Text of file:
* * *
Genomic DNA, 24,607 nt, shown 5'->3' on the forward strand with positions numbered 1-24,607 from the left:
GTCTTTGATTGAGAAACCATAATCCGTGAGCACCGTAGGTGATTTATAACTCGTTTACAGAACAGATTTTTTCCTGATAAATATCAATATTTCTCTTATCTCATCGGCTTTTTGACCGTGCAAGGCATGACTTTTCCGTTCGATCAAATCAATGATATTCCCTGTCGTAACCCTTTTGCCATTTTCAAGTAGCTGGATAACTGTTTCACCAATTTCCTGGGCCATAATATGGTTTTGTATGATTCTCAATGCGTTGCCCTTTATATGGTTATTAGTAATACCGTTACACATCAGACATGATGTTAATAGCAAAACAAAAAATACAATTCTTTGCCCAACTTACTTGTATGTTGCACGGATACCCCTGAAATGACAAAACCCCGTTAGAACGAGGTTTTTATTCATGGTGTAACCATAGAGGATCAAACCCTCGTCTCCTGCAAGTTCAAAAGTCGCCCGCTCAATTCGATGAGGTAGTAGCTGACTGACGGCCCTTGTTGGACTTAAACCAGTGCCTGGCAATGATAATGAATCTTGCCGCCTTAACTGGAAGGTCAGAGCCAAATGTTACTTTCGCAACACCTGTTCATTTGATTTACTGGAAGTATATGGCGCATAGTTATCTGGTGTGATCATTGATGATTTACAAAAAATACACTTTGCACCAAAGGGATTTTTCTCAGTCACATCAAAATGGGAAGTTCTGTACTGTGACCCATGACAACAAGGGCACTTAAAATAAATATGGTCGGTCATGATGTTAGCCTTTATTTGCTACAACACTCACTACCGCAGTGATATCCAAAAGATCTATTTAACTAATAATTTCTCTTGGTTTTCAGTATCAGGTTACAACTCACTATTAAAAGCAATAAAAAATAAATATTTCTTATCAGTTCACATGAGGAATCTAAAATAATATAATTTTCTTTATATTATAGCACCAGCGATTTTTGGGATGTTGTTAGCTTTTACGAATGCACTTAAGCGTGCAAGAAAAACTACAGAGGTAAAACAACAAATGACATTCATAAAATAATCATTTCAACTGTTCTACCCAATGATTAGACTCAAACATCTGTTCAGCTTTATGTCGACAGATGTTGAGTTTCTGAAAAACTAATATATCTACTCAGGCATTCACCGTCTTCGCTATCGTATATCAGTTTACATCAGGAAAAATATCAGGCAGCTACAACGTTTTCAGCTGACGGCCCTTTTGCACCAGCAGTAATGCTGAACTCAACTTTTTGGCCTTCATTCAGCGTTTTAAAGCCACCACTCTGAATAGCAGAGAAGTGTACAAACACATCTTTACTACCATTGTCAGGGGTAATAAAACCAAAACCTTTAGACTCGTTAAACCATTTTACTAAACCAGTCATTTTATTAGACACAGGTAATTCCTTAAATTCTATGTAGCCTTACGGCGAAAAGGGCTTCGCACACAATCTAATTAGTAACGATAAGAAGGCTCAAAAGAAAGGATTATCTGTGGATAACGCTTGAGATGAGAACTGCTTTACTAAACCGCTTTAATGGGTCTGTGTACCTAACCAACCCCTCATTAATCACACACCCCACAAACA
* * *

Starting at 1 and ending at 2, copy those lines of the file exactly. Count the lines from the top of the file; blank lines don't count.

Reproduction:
Genomic DNA, 24,607 nt, shown 5'->3' on the forward strand with positions numbered 1-24,607 from the left:
GTCTTTGATTGAGAAACCATAATCCGTGAGCACCGTAGGTGATTTATAACTCGTTTACAGAACAGATTTTTTCCTGATAAATATCAATATTTCTCTTATCTCATCGGCTTTTTGACCGTGCAAGGCATGACTTTTCCGTTCGATCAAATCAATGATATTCCCTGTCGTAACCCTTTTGCCATTTTCAAGTAGCTGGATAACTGTTTCACCAATTTCCTGGGCCATAATATGGTTTTGTATGATTCTCAATGCGTTGCCCTTTATATGGTTATTAGTAATACCGTTACACATCAGACATGATGTTAATAGCAAAACAAAAAATACAATTCTTTGCCCAACTTACTTGTATGTTGCACGGATACCCCTGAAATGACAAAACCCCGTTAGAACGAGGTTTTTATTCATGGTGTAACCATAGAGGATCAAACCCTCGTCTCCTGCAAGTTCAAAAGTCGCCCGCTCAATTCGATGAGGTAGTAGCTGACTGACGGCCCTTGTTGGACTTAAACCAGTGCCTGGCAATGATAATGAATCTTGCCGCCTTAACTGGAAGGTCAGAGCCAAATGTTACTTTCGCAACACCTGTTCATTTGATTTACTGGAAGTATATGGCGCATAGTTATCTGGTGTGATCATTGATGATTTACAAAAAATACACTTTGCACCAAAGGGATTTTTCTCAGTCACATCAAAATGGGAAGTTCTGTACTGTGACCCATGACAACAAGGGCACTTAAAATAAATATGGTCGGTCATGATGTTAGCCTTTATTTGCTACAACACTCACTACCGCAGTGATATCCAAAAGATCTATTTAACTAATAATTTCTCTTGGTTTTCAGTATCAGGTTACAACTCACTATTAAAAGCAATAAAAAATAAATATTTCTTATCAGTTCACATGAGGAATCTAAAATAATATAATTTTCTTTATATTATAGCACCAGCGATTTTTGGGATGTTGTTAGCTTTTACGAATGCACTTAAGCGTGCAAGAAAAACTACAGAGGTAAAACAACAAATGACATTCATAAAATAATCATTTCAACTGTTCTACCCAATGATTAGACTCAAACATCTGTTCAGCTTTATGTCGACAGATGTTGAGTTTCTGAAAAACTAATATATCTACTCAGGCATTCACCGTCTTCGCTATCGTATATCAGTTTACATCAGGAAAAATATCAGGCAGCTACAACGTTTTCAGCTGACGGCCCTTTTGCACCAGCAGTAATGCTGAACTCAACTTTTTGGCCTTCATTCAGCGTTTTAAAGCCACCACTCTGAATAGCAGAGAAGTGTACAAACACATCTTTACTACCATTGTCAGGGGTAATAAAACCAAAACCTTTAGACTCGTTAAACCATTTTACTAAACCAGTCATTTTATTAGACACAGGTAATTCCTTAAATTCTATGTAGCCTTACGGCGAAAAGGGCTTCGCACACAATCTAATTAGTAACGATAAGAAGGCTCAAAAGAAAGGATTATCTGTGGATAACGCTTGAGATGAGAACTGCTTTACTAAACCGCTTTAATGGGTCTGTGTACCTAACCAACCCCTCATTAATCACACACCCCACAAACA